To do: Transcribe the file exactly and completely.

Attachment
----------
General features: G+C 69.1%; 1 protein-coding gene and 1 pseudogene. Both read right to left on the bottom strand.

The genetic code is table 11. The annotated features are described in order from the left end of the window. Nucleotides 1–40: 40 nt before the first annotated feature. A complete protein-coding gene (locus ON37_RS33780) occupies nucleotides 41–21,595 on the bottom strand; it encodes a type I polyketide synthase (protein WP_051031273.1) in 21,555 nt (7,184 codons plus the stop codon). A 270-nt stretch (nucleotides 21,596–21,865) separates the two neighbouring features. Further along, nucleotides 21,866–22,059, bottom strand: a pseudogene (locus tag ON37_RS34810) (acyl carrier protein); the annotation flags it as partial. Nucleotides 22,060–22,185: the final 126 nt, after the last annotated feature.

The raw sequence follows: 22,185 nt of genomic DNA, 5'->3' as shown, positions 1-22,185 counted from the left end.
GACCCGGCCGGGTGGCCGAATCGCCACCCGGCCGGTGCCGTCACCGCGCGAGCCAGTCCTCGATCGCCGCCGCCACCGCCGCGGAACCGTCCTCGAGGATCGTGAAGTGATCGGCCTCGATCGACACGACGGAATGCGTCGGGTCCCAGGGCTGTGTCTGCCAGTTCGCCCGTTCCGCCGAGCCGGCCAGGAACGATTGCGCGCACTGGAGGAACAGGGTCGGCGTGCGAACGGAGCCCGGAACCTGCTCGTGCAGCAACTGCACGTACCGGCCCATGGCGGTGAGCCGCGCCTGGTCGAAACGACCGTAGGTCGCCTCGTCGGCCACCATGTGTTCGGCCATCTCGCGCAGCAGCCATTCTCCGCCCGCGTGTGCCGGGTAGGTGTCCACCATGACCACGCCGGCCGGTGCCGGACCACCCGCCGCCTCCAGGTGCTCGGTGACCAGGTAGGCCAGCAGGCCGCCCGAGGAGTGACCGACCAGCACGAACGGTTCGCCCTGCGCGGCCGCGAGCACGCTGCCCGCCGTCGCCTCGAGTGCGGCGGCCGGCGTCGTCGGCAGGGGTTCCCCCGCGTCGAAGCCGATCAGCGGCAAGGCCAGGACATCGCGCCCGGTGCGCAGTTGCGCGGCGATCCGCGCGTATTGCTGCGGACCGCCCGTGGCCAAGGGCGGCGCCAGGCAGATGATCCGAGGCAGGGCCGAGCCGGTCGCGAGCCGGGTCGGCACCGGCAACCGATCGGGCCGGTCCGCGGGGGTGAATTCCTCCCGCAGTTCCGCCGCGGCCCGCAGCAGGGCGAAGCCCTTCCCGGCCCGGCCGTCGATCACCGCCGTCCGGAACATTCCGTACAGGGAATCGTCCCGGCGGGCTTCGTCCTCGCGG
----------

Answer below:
General features: G+C 69.1%; 1 protein-coding gene and 1 pseudogene. Both read right to left on the bottom strand.

The genetic code is table 11. The annotated features are described in order from the left end of the window. Nucleotides 1–40: 40 nt before the first annotated feature. A complete protein-coding gene (locus ON37_RS33780) occupies nucleotides 41–21,595 on the bottom strand; it encodes a type I polyketide synthase (protein WP_051031273.1) in 21,555 nt (7,184 codons plus the stop codon). A 270-nt stretch (nucleotides 21,596–21,865) separates the two neighbouring features. Further along, nucleotides 21,866–22,059, bottom strand: a pseudogene (locus tag ON37_RS34810) (acyl carrier protein); the annotation flags it as partial. Nucleotides 22,060–22,185: the final 126 nt, after the last annotated feature.

The raw sequence follows: 22,185 nt of genomic DNA, 5'->3' as shown, positions 1-22,185 counted from the left end.
GACCCGGCCGGGTGGCCGAATCGCCACCCGGCCGGTGCCGTCACCGCGCGAGCCAGTCCTCGATCGCCGCCGCCACCGCCGCGGAACCGTCCTCGAGGATCGTGAAGTGATCGGCCTCGATCGACACGACGGAATGCGTCGGGTCCCAGGGCTGTGTCTGCCAGTTCGCCCGTTCCGCCGAGCCGGCCAGGAACGATTGCGCGCACTGGAGGAACAGGGTCGGCGTGCGAACGGAGCCCGGAACCTGCTCGTGCAGCAACTGCACGTACCGGCCCATGGCGGTGAGCCGCGCCTGGTCGAAACGACCGTAGGTCGCCTCGTCGGCCACCATGTGTTCGGCCATCTCGCGCAGCAGCCATTCTCCGCCCGCGTGTGCCGGGTAGGTGTCCACCATGACCACGCCGGCCGGTGCCGGACCACCCGCCGCCTCCAGGTGCTCGGTGACCAGGTAGGCCAGCAGGCCGCCCGAGGAGTGACCGACCAGCACGAACGGTTCGCCCTGCGCGGCCGCGAGCACGCTGCCCGCCGTCGCCTCGAGTGCGGCGGCCGGCGTCGTCGGCAGGGGTTCCCCCGCGTCGAAGCCGATCAGCGGCAAGGCCAGGACATCGCGCCCGGTGCGCAGTTGCGCGGCGATCCGCGCGTATTGCTGCGGACCGCCCGTGGCCAAGGGCGGCGCCAGGCAGATGATCCGAGGCAGGGCCGAGCCGGTCGCGAGCCGGGTCGGCACCGGCAACCGATCGGGCCGGTCCGCGGGGGTGAATTCCTCCCGCAGTTCCGCCGCGGCCCGCAGCAGGGCGAAGCCCTTCCCGGCCCGGCCGTCGATCACCGCCGTCCGGAACATTCCGTACAGGGAATCGTCCCGGCGGGCTTCGTCCTCGCGG